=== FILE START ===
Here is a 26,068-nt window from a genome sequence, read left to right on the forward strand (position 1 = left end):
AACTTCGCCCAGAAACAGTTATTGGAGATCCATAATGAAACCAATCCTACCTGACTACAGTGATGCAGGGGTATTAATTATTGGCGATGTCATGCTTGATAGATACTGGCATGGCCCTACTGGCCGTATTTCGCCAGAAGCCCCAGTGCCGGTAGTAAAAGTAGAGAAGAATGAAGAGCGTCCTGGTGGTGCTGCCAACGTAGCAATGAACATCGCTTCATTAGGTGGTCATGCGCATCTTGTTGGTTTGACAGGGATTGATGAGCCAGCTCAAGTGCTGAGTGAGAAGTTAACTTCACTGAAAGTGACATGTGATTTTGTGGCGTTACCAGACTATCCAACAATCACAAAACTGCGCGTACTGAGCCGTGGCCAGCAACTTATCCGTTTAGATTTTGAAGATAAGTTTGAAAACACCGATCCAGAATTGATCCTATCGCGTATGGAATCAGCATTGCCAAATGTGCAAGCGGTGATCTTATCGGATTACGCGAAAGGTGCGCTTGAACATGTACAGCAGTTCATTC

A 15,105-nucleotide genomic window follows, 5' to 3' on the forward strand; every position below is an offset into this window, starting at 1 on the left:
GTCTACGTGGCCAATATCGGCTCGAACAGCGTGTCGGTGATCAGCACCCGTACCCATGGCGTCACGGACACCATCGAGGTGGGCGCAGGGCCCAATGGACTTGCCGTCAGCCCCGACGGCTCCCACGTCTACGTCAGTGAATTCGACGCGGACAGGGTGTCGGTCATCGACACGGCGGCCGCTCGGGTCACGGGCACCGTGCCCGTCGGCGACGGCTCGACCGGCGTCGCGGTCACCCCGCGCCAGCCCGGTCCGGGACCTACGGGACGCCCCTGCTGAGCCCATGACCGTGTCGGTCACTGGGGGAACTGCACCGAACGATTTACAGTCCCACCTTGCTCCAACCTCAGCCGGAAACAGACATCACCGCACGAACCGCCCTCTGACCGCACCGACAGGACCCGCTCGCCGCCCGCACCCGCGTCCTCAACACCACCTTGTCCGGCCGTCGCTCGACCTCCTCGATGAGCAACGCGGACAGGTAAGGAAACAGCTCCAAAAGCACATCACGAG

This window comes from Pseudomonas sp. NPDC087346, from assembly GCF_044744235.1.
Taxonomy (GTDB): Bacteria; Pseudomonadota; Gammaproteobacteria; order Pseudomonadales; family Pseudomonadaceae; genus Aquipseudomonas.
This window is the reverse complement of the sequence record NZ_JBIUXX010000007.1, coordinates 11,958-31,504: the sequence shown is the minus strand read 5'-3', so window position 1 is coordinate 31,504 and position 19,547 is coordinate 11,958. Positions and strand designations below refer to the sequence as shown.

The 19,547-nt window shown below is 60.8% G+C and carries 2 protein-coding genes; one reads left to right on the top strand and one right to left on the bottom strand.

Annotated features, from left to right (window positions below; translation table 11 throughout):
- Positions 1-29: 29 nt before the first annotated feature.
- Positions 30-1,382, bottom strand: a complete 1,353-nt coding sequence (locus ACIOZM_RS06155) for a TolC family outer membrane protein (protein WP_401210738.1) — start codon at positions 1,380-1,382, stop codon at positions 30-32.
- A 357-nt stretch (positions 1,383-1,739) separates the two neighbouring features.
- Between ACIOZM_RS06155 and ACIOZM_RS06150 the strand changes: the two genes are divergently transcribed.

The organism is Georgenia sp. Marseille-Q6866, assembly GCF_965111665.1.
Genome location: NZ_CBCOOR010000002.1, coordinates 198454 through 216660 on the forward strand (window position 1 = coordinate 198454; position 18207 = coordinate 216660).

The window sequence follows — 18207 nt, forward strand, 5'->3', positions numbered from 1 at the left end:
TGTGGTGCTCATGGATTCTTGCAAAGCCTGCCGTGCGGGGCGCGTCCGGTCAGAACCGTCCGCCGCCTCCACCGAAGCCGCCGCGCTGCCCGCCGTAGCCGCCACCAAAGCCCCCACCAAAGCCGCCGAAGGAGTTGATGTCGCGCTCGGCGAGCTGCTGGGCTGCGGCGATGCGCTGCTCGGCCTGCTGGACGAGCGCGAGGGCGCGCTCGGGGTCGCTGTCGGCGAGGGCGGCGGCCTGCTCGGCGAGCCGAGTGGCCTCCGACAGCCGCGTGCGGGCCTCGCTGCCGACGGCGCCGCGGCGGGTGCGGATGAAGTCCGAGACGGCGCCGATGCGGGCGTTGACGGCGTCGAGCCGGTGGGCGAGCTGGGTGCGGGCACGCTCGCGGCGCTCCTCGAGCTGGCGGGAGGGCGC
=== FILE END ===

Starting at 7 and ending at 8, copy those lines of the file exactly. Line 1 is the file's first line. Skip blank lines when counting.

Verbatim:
This window is the reverse complement of the sequence record NZ_JBIUXX010000007.1, coordinates 11,958-31,504: the sequence shown is the minus strand read 5'-3', so window position 1 is coordinate 31,504 and position 19,547 is coordinate 11,958. Positions and strand designations below refer to the sequence as shown.

The 19,547-nt window shown below is 60.8% G+C and carries 2 protein-coding genes; one reads left to right on the top strand and one right to left on the bottom strand.